Late and Long-Term Side Effects
A long-term side effect is a condition that may have occurred as a result of cancer treatment and that can persist for months or years after the end of treatment. A late effect is a side effect that may appear years after the completion of therapy. Both range from mild to severe and are managed by the long-term follow-up care team.
Potential late effects of neuroblastoma treatment
Long-term follow-up care providers monitor for and assist in managing side effects that may not occur until years after treatment has ended. Late effects of treatment will vary based on where your child’s neuroblastoma was located, the type and dose of treatment they received, and their age at time of treatment.
Late effects of treatment may occur in some children and not others. These late effects can be physical, emotional, or cognitive.
Physical late effects
Your child may experience changes to organs, tissues, and body functions. Your child’s growth and development may be affected by these changes. Potential effects may include impairment or dysfunction to the following:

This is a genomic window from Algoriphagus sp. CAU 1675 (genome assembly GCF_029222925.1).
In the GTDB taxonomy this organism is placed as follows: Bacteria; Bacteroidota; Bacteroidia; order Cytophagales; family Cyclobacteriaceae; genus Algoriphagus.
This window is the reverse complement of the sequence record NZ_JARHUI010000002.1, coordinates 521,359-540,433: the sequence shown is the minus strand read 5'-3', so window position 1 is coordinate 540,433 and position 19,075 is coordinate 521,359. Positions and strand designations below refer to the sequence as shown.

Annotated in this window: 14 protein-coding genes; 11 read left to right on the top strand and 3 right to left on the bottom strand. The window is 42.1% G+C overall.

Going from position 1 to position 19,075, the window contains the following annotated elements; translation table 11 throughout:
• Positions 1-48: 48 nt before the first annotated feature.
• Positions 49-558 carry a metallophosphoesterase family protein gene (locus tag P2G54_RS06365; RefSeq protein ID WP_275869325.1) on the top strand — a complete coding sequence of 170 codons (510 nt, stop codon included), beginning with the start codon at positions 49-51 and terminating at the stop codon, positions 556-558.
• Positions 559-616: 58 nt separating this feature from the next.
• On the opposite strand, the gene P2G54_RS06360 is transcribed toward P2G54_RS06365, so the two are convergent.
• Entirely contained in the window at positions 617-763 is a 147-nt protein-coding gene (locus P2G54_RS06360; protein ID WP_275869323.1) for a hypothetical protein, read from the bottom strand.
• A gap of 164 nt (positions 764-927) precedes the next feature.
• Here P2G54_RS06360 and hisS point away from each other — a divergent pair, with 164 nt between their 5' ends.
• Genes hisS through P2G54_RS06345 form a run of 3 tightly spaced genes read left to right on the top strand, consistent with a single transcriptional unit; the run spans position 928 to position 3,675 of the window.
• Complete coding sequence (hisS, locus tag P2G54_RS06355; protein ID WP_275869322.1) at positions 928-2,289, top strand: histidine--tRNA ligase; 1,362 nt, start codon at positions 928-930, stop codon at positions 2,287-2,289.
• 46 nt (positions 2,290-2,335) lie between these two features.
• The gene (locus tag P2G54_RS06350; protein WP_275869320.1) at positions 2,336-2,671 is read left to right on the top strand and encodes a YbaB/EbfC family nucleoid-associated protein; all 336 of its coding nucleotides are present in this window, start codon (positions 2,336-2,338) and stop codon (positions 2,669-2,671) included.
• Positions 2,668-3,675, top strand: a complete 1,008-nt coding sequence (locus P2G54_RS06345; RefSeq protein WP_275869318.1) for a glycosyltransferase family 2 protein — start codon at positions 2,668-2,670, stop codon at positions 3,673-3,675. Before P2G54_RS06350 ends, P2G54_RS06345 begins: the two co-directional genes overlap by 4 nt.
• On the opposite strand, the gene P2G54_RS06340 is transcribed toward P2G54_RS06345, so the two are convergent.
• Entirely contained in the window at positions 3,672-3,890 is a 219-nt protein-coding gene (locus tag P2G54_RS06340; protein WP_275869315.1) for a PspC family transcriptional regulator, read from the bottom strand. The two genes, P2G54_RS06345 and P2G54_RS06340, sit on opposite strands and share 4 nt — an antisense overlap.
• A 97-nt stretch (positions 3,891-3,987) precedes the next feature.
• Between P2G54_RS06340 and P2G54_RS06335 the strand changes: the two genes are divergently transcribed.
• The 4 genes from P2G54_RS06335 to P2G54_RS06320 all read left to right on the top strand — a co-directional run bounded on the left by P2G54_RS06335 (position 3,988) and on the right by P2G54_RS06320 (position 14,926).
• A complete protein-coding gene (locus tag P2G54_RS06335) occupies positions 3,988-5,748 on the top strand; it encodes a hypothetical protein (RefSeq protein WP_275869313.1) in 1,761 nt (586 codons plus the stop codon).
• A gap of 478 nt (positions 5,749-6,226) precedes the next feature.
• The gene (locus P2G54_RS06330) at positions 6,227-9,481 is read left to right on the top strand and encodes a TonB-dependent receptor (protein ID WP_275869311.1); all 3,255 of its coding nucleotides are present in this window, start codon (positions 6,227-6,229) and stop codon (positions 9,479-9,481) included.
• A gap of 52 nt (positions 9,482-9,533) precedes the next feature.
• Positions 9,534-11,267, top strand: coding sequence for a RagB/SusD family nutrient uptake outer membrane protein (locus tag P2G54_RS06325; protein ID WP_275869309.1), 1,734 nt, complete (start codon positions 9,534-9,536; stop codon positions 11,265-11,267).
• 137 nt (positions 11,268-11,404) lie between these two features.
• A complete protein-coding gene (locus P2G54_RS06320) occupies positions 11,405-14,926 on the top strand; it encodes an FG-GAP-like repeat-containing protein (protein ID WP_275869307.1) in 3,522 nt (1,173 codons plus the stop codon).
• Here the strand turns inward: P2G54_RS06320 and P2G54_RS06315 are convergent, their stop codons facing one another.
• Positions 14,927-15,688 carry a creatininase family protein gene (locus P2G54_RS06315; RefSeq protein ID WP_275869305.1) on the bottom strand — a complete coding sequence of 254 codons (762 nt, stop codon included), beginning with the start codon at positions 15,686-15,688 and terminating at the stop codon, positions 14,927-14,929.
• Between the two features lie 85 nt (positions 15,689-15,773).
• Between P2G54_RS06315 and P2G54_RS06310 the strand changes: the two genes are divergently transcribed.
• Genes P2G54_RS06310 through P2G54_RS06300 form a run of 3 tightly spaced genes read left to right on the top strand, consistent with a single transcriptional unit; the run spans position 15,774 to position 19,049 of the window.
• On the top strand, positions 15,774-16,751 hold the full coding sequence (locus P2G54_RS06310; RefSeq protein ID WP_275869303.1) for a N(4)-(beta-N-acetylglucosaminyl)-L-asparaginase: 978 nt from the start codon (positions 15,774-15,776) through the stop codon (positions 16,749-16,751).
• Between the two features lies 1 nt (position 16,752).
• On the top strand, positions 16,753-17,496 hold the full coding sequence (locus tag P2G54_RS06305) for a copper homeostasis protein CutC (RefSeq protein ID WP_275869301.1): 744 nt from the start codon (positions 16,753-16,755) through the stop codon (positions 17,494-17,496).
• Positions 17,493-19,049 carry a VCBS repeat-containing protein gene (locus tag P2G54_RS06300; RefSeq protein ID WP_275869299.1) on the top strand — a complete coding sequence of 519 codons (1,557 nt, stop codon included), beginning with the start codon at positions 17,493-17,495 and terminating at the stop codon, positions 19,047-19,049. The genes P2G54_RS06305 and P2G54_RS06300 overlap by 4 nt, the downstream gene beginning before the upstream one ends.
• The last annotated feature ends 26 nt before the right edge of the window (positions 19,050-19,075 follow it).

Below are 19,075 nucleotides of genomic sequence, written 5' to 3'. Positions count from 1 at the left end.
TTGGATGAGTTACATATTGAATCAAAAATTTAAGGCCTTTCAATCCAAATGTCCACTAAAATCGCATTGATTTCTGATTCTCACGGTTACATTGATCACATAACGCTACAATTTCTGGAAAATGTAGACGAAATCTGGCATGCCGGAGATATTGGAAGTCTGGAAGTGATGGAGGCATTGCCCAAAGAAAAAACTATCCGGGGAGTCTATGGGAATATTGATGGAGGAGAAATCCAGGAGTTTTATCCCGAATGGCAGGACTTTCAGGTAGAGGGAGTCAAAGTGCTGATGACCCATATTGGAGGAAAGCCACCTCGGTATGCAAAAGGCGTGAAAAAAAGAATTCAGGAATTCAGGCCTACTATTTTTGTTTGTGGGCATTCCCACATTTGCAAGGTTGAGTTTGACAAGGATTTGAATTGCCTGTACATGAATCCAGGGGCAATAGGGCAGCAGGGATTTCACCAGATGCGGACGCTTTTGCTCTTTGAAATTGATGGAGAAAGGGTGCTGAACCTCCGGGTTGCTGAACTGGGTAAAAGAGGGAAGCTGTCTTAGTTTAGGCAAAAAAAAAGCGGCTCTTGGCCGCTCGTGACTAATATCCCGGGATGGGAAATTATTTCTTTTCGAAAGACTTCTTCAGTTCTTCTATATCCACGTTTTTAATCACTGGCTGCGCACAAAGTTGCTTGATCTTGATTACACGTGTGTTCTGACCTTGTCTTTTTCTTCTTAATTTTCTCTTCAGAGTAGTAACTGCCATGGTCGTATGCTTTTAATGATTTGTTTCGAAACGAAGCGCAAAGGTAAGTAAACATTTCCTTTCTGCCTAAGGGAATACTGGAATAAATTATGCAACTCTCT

metabolic processes (diabetes)
Treatment may also sometimes cause another (secondary) cancer.
Cognitive late effects
Your child may experience changes in their ability to learn (ie, memory and critical thinking skills) which may impact how they perform in school. These effects are more common in children who had radiation therapy to their spinal cord, brain, and/or head and neck.
Emotional late effects
Your child may experience changes in their mood, feelings, and behavior, which may impact their social well-being. In some cases, children may suffer from depression or post-traumatic stress disorder. If you notice changes in your child’s moods and behaviors, speak with your healthcare team or a mental health specialist.
Becoming their own advocate
As the years go by and your child grows older, it will be important for them to be aware of their unique medical needs. Teaching them over time about neuroblastoma and their specific journey will increase their awareness and readiness to take ownership of their health. Having an updated treatment summary and care plan that they can share is key in helping them make sure they get the care they need.